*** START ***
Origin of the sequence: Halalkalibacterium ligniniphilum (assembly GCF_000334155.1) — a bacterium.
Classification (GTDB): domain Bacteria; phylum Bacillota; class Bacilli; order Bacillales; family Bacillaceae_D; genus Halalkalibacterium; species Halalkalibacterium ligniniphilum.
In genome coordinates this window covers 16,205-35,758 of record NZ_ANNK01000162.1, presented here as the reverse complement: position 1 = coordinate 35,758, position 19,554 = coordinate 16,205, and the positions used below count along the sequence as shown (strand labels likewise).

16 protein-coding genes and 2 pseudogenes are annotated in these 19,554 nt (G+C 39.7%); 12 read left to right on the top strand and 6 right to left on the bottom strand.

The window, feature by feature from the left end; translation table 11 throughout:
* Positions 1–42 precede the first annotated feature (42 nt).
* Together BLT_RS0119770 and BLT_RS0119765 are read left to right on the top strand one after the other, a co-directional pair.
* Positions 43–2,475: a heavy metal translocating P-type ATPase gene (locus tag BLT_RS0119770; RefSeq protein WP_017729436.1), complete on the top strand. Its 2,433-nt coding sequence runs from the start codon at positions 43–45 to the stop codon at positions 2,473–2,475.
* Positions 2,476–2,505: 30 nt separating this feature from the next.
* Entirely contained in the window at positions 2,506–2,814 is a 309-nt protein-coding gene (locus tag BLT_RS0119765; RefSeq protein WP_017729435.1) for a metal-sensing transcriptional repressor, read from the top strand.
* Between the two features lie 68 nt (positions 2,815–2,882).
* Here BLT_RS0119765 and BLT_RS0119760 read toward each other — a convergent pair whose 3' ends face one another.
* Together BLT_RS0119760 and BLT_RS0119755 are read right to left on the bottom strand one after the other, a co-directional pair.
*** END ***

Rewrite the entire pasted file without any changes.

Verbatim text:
Origin of the sequence: Halalkalibacterium ligniniphilum (assembly GCF_000334155.1) — a bacterium.
Classification (GTDB): domain Bacteria; phylum Bacillota; class Bacilli; order Bacillales; family Bacillaceae_D; genus Halalkalibacterium; species Halalkalibacterium ligniniphilum.
In genome coordinates this window covers 16,205-35,758 of record NZ_ANNK01000162.1, presented here as the reverse complement: position 1 = coordinate 35,758, position 19,554 = coordinate 16,205, and the positions used below count along the sequence as shown (strand labels likewise).

16 protein-coding genes and 2 pseudogenes are annotated in these 19,554 nt (G+C 39.7%); 12 read left to right on the top strand and 6 right to left on the bottom strand.

The window, feature by feature from the left end; translation table 11 throughout:
* Positions 1–42 precede the first annotated feature (42 nt).
* Together BLT_RS0119770 and BLT_RS0119765 are read left to right on the top strand one after the other, a co-directional pair.
* Positions 43–2,475: a heavy metal translocating P-type ATPase gene (locus tag BLT_RS0119770; RefSeq protein WP_017729436.1), complete on the top strand. Its 2,433-nt coding sequence runs from the start codon at positions 43–45 to the stop codon at positions 2,473–2,475.
* Positions 2,476–2,505: 30 nt separating this feature from the next.
* Entirely contained in the window at positions 2,506–2,814 is a 309-nt protein-coding gene (locus tag BLT_RS0119765; RefSeq protein WP_017729435.1) for a metal-sensing transcriptional repressor, read from the top strand.
* Between the two features lie 68 nt (positions 2,815–2,882).
* Here BLT_RS0119765 and BLT_RS0119760 read toward each other — a convergent pair whose 3' ends face one another.
* Together BLT_RS0119760 and BLT_RS0119755 are read right to left on the bottom strand one after the other, a co-directional pair.